I have to keep going back a page, I cannot do multi quotes, be patient with me

    cheap and excellent sewing patterns, drafted to your own measurements, allow seam allowances and not really for beginners
    http://www.lekala.co/
    You have to print them out as pieces of A4 and stick them together but they do work

    and this one is excellent for multi patterns. Each size is in a different colour and they are all on one page so it looks hard but is very good once you get your eye in. My first attempt was a super parka coat for me. It turned out extremely well and I wear it a lot
    http://www.dotsnstripes.co.uk/category_open.cfm?id=123&menu1=121&menu2=122

    The childrens designs are absolutely stunning and multi sized so is a very cheap pattern source

    I am going back to reading the posts now
  • [Deleted User][Deleted User]
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    MoneySaving Newbie
    kittie wrote: »
    it is quite a good confidence maker, actually seeing myself as a bodyform made me realise that I was not as bad as I imagined. Yes plump and overweight but cuddly too

    fuddle, thanks, did it re the title :o:)

    I have to keep going back a page, I cannot do multi quotes, be patient with me

    cheap and excellent sewing patterns, drafted to your own measurements, allow seam allowances and not really for beginners
    http://www.lekala.co/
    You have to print them out as pieces of A4 and stick them together but they do work

    and this one is excellent for multi patterns. Each size is in a different colour and they are all on one page so it looks hard but is very good once you get your eye in. My first attempt was a super parka coat for me. It turned out extremely well and I wear it a lot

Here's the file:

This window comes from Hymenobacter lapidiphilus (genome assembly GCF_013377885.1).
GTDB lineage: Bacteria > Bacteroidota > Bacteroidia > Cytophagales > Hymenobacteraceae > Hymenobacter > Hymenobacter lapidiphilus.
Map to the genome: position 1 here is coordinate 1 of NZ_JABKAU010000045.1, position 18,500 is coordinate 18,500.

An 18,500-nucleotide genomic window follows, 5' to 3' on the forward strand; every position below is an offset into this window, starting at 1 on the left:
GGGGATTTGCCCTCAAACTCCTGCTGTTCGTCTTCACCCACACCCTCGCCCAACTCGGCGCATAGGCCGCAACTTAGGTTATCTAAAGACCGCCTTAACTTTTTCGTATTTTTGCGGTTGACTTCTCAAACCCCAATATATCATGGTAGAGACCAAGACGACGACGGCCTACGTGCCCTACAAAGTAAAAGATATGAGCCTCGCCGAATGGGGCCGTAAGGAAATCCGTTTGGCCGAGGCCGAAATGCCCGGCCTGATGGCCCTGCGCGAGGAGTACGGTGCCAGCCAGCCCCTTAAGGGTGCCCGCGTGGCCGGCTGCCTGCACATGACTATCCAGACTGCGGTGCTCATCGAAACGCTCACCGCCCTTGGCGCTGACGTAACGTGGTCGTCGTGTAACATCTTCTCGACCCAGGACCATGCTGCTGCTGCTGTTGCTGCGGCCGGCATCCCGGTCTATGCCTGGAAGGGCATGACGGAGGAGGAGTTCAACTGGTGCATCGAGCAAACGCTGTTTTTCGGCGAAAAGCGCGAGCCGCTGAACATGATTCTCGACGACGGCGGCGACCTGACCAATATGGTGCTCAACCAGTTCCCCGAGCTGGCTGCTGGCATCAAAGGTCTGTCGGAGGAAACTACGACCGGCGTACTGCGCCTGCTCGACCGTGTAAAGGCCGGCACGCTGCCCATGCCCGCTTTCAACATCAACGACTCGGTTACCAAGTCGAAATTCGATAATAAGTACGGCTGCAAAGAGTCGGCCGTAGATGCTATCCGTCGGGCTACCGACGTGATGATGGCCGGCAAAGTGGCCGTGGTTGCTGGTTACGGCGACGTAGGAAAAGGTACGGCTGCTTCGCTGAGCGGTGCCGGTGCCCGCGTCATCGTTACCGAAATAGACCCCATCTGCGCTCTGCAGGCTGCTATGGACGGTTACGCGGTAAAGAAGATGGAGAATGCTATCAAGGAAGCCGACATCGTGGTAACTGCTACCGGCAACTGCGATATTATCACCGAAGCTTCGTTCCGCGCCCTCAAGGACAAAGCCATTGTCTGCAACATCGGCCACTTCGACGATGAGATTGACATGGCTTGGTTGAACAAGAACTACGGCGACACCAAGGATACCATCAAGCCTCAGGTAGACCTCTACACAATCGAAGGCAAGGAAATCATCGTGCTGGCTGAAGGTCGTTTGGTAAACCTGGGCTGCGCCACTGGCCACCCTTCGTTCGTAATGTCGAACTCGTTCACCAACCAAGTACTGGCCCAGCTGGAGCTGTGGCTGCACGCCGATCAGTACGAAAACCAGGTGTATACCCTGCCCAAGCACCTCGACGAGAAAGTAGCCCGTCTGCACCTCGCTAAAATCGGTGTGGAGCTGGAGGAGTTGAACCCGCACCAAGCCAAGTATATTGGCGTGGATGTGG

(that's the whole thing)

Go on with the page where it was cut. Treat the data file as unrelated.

http://www.dotsnstripes.co.uk/category_open.cfm?id=123&menu1=121&menu2=122

    The childrens designs are absolutely stunning and multi sized so is a very cheap pattern source

    I am going back to reading the posts now
    I did multi qotes, you just click that balloon thing
    jackyann wrote: »
    I was wondering about cashmerette patterns,as they seem expensive, but was recommended them, and have found them excellent!
    They also remind me of the old type of patterns that last and last.

    I just bought some, not made them yet. I particularly like the shirts with non-gaping fronts
  • nannygladysnannygladys Forumite
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    Hi everyone, another one here that did a needlework o-level, and then carried it on dressing myself and two small children as there wasnt much money about and material and knitting wool was quite cheap and plentiful. How times gave changed.

    I retired a couple of years ago and treated myself to a new machine and turned my smallest bedroom into a craft room, I have recently started making cards and boxes - mainly for Xmas but I'm really enjoying that as well.

    I haven't made much for myself because I don't conform to any standard size but one of my new years resolutions is to try again - I Will make a dress and skirt that fit!!!!

    I also make home bits and pieces and done a couple of small quilts and EPP. I have made a couple of bags and purses for the dgds for Xmas put them in hm boxes and made them cards, not sure if they will like them but I enjoyed making them.

    Glad this thread has got going
    Nannyg
    Frugal challenge 2020
    Sealed pot 13 no.31
    Emergency fund 268.95/1000
  • [Deleted User][Deleted User]
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    MoneySaving Newbie
    wow, I am loving this thread, it is exciting tbh. My mother was a super dressmaker and drafted all her own patterns. They had so many skills in those days

    I have a sewing room as there is only me and my machines are all out but I only had one machine when the children were at home and that had to be put away. Making curtains is a great money saver but requires patience. I used to spread the fabric out on the floor to get the pattern matching and the measurements right.

    The feeling I am getting is that this sewing craft has been lying dormant in a lot of people and it is bursting out again. I hope so